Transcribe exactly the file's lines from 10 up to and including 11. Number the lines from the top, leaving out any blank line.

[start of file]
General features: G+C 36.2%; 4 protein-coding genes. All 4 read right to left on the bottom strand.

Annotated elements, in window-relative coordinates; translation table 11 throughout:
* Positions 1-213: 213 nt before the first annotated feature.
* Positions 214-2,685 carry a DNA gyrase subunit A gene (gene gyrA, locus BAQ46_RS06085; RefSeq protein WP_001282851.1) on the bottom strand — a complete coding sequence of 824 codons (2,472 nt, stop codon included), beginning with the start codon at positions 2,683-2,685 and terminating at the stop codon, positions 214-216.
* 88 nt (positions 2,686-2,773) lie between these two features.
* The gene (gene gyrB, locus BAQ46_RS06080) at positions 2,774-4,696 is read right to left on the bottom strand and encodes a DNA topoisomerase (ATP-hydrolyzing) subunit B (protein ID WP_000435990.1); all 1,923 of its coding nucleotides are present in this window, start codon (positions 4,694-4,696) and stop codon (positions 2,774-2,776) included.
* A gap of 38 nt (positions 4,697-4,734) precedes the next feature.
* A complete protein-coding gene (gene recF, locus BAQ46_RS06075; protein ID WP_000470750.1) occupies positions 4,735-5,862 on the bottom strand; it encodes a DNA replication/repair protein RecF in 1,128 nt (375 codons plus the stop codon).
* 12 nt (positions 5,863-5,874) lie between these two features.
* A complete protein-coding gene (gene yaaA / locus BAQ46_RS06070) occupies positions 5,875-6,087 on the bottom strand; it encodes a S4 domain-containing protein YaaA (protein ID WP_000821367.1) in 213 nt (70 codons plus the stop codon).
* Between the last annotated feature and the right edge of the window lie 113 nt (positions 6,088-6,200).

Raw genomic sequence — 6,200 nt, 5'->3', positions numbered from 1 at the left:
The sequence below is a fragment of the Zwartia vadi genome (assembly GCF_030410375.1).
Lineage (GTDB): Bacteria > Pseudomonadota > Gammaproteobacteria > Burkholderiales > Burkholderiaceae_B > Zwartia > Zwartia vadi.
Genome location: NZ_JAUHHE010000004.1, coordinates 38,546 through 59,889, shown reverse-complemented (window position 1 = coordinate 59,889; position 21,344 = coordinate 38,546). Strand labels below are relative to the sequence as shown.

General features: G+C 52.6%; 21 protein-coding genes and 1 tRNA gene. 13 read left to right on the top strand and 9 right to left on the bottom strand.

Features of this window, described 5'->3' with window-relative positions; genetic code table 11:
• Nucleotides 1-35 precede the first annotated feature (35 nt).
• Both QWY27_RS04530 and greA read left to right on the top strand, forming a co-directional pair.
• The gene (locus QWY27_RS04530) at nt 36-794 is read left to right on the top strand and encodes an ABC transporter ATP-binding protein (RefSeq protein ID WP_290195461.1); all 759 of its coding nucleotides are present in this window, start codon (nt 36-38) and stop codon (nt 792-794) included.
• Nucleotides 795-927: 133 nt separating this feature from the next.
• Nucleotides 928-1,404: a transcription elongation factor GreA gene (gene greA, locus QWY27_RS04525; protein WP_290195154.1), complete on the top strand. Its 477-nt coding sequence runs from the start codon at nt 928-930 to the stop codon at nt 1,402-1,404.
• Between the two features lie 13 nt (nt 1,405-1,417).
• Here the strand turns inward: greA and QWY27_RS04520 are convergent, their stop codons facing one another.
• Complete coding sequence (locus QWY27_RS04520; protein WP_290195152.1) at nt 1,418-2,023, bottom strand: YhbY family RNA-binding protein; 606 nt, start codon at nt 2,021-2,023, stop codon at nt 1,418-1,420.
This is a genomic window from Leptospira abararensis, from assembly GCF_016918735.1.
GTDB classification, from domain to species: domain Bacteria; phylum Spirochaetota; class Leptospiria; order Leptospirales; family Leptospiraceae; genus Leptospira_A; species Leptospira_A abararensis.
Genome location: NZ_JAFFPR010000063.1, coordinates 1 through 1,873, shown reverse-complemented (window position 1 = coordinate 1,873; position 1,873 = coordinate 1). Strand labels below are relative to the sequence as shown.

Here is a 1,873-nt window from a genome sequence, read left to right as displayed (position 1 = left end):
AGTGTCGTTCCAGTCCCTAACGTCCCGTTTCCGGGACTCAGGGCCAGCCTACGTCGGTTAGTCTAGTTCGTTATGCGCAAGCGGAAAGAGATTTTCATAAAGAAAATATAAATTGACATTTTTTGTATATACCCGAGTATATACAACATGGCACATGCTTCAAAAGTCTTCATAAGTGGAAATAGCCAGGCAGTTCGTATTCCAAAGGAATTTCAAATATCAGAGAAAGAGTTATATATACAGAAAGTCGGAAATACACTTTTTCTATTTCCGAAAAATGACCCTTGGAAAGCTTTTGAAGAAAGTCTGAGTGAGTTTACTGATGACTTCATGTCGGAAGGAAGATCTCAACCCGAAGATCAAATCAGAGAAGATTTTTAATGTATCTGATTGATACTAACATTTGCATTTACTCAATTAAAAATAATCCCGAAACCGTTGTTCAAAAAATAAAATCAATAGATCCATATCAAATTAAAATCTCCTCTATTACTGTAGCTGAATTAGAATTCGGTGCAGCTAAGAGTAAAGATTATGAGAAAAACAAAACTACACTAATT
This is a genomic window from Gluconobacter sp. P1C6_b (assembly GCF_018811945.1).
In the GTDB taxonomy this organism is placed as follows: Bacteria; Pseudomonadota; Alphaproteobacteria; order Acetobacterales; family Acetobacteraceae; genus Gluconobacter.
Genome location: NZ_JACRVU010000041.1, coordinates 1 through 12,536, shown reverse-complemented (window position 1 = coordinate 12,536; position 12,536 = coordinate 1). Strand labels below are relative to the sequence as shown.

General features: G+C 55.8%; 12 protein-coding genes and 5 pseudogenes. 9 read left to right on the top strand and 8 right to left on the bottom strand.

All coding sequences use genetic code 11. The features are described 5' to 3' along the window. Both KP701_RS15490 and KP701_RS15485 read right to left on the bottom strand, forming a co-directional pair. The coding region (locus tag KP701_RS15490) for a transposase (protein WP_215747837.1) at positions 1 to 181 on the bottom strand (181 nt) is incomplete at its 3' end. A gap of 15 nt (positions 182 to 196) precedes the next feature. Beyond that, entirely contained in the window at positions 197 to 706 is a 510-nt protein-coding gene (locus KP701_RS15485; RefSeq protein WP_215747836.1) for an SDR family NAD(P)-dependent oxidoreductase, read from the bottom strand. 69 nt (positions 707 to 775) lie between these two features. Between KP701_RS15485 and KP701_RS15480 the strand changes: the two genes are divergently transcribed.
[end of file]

* A complete protein-coding gene (gene yaaA / locus BAQ46_RS06070) occupies positions 5,875-6,087 on the bottom strand; it encodes a S4 domain-containing protein YaaA (protein ID WP_000821367.1) in 213 nt (70 codons plus the stop codon).
* Between the last annotated feature and the right edge of the window lie 113 nt (positions 6,088-6,200).